Nobody predicted "remix culture," not even John Brunner. No one knew that out in Santa Clarita there was an editor with an arguably better story sense than George Lucas. When Robert Rodriguez made El Mariachi for $9,000 in 1992, it was considered incredible that someone could make a good movie for nothing out in the middle of Texas. Now YouTube and free editing software have unleashed the creative potential of a hundred or a thousand times as many people as actually work in the biz. Used to be, if you wanted to tell stories, you would pretty much write a novel or a script and then show it to your bartender. Now you can make a film and get total strangers to see it.
I keep harping on this because I think we're just at the beginning. Right now there's elementary editing software that will stabilize your shots and give you an optical zoom and make the whole thing look like an Instagram. I think that's like the first word processors that allowed you to cut and paste. Later the software is going to help you build Gangnam Style on your Mac.
This could, in a little while, make it less necessary to go live in LA. Why suffer in LA when you can suffer at home? Come to LA when you've got 250,000 views on YouTube. Then they have
to talk to you. Right?
My friend Jill Golick just got her web series Ruby Skye, P.I., picked up by the CBC. She's been making this series on the web for years,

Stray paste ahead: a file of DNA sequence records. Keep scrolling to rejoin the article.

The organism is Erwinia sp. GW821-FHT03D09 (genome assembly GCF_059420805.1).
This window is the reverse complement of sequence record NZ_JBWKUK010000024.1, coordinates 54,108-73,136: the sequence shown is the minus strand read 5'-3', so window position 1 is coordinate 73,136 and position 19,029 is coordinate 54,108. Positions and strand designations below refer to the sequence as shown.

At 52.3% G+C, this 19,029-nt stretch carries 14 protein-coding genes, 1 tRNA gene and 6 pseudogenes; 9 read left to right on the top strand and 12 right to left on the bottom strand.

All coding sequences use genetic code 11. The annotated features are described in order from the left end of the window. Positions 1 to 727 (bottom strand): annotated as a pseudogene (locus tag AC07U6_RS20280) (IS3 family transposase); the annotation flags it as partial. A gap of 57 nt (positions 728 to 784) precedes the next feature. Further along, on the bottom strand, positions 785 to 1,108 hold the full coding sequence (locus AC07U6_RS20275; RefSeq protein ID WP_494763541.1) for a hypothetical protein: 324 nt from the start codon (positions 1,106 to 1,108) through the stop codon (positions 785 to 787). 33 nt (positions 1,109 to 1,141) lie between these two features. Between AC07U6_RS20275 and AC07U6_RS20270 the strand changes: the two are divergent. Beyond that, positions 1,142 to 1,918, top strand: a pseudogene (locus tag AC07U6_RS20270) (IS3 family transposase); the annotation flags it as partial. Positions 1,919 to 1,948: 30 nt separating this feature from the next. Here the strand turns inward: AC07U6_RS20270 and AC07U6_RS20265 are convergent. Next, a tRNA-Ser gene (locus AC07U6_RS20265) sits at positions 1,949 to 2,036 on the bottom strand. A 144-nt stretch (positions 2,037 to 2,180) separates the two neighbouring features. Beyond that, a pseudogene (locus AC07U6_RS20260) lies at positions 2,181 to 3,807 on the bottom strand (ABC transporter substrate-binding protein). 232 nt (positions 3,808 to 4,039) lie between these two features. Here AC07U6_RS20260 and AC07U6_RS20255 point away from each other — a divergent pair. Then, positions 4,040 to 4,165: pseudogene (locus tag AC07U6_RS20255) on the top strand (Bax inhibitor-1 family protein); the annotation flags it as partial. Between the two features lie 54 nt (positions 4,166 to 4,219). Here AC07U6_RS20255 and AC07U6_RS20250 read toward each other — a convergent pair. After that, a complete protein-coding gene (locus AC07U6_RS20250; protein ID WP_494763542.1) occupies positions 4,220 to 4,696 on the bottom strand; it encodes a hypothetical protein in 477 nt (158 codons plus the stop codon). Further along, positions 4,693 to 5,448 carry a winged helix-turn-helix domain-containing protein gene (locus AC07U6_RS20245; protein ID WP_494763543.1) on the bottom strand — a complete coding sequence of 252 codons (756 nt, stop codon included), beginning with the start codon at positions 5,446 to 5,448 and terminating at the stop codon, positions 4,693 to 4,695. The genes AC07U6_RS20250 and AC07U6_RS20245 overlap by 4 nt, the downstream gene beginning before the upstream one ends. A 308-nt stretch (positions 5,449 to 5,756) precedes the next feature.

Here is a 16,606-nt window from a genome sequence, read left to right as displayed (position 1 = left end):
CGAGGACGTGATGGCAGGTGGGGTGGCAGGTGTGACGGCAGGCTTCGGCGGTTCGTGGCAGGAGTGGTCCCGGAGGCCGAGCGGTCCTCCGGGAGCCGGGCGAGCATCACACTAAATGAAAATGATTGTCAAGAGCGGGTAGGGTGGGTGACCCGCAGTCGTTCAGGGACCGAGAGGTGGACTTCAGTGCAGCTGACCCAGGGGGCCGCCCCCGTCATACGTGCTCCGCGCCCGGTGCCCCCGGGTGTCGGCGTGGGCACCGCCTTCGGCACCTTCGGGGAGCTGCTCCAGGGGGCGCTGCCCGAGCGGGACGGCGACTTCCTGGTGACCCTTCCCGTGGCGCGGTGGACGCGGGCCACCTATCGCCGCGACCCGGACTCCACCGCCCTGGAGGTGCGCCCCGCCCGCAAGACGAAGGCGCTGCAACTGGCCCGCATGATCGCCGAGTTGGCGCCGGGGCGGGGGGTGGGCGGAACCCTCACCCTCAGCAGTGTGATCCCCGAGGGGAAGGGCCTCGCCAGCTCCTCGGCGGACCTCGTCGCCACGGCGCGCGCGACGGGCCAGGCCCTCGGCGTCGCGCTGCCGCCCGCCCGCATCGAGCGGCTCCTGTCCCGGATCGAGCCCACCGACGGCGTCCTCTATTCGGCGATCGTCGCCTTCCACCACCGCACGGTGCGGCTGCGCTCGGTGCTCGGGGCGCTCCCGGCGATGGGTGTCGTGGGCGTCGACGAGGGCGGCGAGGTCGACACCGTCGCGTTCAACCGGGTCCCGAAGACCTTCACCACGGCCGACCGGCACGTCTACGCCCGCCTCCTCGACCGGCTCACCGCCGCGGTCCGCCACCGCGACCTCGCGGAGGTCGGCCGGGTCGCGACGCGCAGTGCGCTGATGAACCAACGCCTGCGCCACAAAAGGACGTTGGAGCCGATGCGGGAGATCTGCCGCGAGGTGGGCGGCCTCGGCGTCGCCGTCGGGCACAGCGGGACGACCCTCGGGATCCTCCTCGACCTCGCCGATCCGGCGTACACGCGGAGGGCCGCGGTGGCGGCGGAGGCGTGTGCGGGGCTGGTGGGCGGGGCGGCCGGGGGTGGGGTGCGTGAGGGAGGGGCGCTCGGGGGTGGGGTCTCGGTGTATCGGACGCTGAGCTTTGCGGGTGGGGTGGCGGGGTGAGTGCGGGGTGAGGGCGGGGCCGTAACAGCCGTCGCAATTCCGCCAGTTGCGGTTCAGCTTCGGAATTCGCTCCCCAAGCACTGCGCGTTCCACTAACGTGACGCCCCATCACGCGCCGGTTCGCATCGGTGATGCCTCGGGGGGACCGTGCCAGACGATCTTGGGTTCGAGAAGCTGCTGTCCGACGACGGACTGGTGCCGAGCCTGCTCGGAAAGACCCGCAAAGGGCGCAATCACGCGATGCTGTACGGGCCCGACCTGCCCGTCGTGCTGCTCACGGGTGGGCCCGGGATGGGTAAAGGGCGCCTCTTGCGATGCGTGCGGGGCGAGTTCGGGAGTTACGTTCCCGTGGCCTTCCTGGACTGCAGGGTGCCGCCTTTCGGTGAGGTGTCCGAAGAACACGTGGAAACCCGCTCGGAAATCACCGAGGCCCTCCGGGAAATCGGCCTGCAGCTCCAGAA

winning all sorts of writing awards and web awards. It is very easy for a network to pick up a web series. They don't have to guess what the writing will be like, or the tone, or the cast. They can just watch it and decide, "yes, please."
Because so many people will be out there making their own stuff without the benefit of going to film school, some of them will come up with storytelling styles that nobody in Hollywood is coming up with. I'm excited.
Friday, June 07, 2013
How many people are searching for your trailer on Google?
A whitepaper released today by the search giant’s Think Insights group called “Quantifying Movie Magic with Google Search” reveals that trailer-related searches done four weeks before a film’s premier can be used to determine opening weekend revenue. According to the paper, coupling that “key leading indicator” with the current movie season and a film’s “franchise status” — a metric that evaluates whether a movie is part of a top-tier franchise like James Bond films, or a “midnight” blockbuster like a Twilight film — can predict the box office take with 94 percent accuracy.
Oh, Google, is there anything you don't
Tuesday, June 04, 2013
The WGA has posted its list of the best written tv shows evar
, starting with SOPRANOS and SEINFELD and running the gamut from I LOVE LUCY to 30 ROCK.
If you haven't seen the older ones, you might want to check'em out, in case they come up in a conversation.